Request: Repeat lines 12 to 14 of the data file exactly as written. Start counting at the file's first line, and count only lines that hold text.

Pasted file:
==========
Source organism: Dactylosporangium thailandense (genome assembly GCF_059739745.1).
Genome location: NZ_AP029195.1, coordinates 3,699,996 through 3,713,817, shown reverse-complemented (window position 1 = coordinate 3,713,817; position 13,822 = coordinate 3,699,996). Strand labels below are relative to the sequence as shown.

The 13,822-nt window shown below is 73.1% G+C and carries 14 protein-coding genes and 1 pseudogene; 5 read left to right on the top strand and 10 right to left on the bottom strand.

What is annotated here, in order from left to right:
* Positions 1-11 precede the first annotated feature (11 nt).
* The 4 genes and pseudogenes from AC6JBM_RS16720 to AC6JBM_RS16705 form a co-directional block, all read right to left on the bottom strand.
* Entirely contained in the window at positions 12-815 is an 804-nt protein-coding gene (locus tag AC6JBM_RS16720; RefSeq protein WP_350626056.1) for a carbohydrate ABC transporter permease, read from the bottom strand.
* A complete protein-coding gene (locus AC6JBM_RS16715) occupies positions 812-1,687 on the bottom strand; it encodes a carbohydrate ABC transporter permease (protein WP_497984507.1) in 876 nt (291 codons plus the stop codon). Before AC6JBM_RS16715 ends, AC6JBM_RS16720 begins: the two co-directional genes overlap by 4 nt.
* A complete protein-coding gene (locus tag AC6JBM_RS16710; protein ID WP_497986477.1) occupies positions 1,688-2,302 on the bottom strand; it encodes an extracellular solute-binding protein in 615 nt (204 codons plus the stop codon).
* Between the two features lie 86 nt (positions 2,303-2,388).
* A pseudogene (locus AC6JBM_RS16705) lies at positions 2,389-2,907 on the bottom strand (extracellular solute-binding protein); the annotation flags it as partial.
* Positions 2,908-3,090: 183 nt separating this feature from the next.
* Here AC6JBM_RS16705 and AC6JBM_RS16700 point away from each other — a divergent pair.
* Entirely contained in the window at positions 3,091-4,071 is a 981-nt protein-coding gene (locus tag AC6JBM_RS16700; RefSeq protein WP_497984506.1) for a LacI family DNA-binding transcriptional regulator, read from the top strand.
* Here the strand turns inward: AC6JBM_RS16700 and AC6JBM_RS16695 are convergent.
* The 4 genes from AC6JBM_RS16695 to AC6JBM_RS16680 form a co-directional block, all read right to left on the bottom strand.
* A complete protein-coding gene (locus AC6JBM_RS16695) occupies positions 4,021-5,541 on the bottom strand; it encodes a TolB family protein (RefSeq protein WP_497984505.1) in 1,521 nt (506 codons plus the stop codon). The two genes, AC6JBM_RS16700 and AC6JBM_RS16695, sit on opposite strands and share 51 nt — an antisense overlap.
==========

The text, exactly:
* Positions 2,908-3,090: 183 nt separating this feature from the next.
* Here AC6JBM_RS16705 and AC6JBM_RS16700 point away from each other — a divergent pair.
* Entirely contained in the window at positions 3,091-4,071 is a 981-nt protein-coding gene (locus tag AC6JBM_RS16700; RefSeq protein WP_497984506.1) for a LacI family DNA-binding transcriptional regulator, read from the top strand.